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One hundred down

A century old, crosswords have become more cryptic—and British

By Tom Johnson   December 2013

A proposal for giant crosswords to be erected at train stations to entertain waiting passengers in 1925, as the craze swept the US © Mary Evans Picture Library

Crosswords bewitch, mislead, infuriate. They have a vocabulary all of their own; they play with language; they entertain, teach, mystify and tantalise. Once bitten by the crossword bug, a solver finds it difficult to avoid looking at life, words, context and meaning in a new and cryptic way.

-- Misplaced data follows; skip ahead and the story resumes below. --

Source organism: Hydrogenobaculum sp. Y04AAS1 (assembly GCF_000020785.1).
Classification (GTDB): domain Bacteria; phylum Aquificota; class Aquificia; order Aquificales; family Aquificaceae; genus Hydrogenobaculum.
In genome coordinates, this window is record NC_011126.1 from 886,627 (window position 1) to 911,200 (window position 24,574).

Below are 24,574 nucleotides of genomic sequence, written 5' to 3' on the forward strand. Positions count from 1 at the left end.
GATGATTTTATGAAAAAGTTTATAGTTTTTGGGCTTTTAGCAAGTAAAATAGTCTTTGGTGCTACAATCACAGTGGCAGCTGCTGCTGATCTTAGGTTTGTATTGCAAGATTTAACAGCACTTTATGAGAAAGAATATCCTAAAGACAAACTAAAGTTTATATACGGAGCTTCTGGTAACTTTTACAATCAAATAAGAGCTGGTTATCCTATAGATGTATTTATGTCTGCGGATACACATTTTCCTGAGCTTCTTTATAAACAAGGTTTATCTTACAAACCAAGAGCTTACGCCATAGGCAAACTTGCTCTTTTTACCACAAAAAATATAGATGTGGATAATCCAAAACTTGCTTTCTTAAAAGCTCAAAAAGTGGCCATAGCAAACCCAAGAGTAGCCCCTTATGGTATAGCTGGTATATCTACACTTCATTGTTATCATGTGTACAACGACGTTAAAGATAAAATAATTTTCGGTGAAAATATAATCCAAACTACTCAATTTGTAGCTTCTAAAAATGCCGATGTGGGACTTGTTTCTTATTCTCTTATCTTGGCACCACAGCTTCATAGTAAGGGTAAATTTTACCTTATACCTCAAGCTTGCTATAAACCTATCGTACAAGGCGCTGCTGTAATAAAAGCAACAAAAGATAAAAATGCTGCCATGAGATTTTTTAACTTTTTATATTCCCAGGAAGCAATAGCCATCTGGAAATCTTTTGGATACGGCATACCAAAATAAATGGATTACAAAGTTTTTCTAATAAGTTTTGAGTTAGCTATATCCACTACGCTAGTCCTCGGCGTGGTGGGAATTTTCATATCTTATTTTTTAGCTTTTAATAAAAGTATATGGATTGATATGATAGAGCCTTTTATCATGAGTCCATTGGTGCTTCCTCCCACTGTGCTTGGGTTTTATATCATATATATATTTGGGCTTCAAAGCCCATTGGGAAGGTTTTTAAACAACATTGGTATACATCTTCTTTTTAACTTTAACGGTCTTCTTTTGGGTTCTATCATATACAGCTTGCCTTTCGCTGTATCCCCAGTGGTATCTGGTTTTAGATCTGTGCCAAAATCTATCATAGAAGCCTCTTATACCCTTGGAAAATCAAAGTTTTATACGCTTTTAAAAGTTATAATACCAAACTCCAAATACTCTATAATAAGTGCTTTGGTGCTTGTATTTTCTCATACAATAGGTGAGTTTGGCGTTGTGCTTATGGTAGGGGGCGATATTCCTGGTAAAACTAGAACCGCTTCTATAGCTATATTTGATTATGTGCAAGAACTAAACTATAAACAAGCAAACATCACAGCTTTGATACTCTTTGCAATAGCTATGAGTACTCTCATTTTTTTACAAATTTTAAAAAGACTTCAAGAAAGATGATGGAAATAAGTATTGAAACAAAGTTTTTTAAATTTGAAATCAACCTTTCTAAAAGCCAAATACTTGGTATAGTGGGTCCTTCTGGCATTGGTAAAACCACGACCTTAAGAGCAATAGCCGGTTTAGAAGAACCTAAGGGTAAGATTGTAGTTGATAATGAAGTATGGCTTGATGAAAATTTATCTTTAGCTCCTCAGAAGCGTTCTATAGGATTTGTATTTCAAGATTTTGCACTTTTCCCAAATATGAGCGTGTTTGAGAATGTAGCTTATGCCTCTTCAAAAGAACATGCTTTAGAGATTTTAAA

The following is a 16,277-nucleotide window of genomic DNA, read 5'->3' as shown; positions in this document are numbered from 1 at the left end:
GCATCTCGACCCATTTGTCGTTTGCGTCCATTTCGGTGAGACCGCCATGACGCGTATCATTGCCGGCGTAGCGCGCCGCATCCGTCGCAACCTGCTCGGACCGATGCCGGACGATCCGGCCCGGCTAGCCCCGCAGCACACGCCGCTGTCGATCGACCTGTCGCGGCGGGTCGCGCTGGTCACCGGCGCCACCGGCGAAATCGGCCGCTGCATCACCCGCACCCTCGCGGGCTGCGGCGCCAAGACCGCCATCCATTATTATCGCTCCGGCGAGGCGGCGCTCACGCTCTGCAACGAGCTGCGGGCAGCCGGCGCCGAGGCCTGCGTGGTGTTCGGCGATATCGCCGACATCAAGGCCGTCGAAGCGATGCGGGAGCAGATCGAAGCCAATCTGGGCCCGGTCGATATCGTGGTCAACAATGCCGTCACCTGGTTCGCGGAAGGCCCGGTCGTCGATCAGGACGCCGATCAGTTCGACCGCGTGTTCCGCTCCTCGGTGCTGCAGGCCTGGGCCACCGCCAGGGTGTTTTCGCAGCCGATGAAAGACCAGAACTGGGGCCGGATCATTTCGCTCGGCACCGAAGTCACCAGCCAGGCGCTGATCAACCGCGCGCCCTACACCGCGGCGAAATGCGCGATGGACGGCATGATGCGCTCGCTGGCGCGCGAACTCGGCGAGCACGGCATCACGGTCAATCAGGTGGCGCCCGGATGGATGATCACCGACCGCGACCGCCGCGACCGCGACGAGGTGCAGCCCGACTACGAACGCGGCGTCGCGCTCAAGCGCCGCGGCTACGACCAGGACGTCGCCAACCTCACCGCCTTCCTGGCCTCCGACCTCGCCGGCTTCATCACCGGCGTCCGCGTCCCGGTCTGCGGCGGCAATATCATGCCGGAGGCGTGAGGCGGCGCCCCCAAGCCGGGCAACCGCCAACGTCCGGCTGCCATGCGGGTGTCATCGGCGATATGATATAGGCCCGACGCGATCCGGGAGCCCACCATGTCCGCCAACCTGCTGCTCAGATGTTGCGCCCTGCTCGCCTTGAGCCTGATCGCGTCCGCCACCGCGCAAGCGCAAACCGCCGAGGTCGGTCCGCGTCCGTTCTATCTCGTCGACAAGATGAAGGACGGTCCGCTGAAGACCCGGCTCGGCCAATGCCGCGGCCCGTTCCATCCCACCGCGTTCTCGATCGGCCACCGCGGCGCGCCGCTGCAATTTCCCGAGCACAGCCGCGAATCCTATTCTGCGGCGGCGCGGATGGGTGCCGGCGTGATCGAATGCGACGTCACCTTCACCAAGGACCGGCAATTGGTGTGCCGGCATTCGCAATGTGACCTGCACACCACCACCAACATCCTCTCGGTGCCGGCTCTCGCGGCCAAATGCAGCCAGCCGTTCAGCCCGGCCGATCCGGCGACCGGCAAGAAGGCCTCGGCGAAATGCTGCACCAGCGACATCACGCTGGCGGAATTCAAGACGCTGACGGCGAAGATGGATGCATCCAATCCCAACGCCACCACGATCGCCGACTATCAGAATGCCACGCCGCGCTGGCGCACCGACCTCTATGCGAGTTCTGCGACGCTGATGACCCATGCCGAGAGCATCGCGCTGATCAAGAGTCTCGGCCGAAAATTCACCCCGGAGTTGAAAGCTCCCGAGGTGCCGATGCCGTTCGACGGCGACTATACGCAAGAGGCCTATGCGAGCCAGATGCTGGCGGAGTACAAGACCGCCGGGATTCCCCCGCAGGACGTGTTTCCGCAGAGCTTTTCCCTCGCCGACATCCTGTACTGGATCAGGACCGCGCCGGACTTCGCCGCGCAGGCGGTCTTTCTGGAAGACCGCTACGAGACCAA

A hundred years ago, on 21st December 1913, Arthur Wynne presented what is recognised…

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